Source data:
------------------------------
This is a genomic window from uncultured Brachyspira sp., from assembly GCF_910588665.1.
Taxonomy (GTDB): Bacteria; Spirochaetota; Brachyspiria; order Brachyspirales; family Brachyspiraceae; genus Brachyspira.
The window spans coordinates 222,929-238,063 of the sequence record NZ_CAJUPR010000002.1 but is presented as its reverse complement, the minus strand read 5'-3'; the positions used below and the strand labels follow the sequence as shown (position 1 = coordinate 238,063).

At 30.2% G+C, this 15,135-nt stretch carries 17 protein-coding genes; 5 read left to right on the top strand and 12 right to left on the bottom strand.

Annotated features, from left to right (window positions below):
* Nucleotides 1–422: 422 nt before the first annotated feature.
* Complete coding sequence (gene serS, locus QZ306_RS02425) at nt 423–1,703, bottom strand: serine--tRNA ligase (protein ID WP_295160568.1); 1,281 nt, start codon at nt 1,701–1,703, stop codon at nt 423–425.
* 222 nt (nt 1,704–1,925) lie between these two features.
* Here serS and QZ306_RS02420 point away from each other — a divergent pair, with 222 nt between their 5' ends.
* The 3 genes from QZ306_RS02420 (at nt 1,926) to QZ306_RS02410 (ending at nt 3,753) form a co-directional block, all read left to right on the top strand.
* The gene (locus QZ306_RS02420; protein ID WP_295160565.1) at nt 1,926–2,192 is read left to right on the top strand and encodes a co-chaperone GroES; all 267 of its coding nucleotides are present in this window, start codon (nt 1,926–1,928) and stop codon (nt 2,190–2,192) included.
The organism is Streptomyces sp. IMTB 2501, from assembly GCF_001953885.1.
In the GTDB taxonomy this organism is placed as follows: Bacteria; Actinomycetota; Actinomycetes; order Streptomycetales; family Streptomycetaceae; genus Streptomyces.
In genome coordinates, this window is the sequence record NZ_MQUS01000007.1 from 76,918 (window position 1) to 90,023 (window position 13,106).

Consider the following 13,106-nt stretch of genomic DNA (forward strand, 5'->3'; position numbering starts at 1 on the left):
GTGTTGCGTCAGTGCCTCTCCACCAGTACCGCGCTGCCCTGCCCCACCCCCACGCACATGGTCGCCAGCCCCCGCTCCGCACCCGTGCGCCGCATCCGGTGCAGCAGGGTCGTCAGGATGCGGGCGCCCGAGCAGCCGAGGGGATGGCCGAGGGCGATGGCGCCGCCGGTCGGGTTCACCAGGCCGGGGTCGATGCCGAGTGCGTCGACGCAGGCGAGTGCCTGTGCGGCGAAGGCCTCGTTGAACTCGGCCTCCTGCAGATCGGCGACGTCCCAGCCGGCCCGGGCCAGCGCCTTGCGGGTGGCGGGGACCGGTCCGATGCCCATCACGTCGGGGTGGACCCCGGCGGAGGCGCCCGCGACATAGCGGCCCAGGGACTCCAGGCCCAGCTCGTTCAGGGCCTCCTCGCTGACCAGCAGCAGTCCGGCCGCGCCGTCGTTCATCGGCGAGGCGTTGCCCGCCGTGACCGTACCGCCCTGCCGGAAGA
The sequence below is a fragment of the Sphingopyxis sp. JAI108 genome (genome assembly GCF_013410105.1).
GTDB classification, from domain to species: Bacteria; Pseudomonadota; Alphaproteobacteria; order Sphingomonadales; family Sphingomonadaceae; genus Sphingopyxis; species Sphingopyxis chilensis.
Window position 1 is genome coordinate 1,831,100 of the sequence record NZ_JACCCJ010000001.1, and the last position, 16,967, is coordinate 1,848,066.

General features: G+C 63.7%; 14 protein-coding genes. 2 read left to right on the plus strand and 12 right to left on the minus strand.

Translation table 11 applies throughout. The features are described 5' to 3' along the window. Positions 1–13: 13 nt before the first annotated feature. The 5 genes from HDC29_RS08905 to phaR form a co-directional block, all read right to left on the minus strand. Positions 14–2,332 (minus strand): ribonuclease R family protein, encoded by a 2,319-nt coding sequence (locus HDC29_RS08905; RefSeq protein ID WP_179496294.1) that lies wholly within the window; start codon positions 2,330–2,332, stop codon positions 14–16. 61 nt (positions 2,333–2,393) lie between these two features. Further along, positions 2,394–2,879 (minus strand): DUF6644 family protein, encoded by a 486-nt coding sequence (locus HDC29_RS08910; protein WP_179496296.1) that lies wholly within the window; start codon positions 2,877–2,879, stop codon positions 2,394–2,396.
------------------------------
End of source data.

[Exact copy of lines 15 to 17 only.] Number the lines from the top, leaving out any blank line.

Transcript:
Consider the following 13,106-nt stretch of genomic DNA (forward strand, 5'->3'; position numbering starts at 1 on the left):
GTGTTGCGTCAGTGCCTCTCCACCAGTACCGCGCTGCCCTGCCCCACCCCCACGCACATGGTCGCCAGCCCCCGCTCCGCACCCGTGCGCCGCATCCGGTGCAGCAGGGTCGTCAGGATGCGGGCGCCCGAGCAGCCGAGGGGATGGCCGAGGGCGATGGCGCCGCCGGTCGGGTTCACCAGGCCGGGGTCGATGCCGAGTGCGTCGACGCAGGCGAGTGCCTGTGCGGCGAAGGCCTCGTTGAACTCGGCCTCCTGCAGATCGGCGACGTCCCAGCCGGCCCGGGCCAGCGCCTTGCGGGTGGCGGGGACCGGTCCGATGCCCATCACGTCGGGGTGGACCCCGGCGGAGGCGCCCGCGACATAGCGGCCCAGGGACTCCAGGCCCAGCTCGTTCAGGGCCTCCTCGCTGACCAGCAGCAGTCCGGCCGCGCCGTCGTTCATCGGCGAGGCGTTGCCCGCCGTGACCGTACCGCCCTGCCGGAAGA
The sequence below is a fragment of the Sphingopyxis sp. JAI108 genome (genome assembly GCF_013410105.1).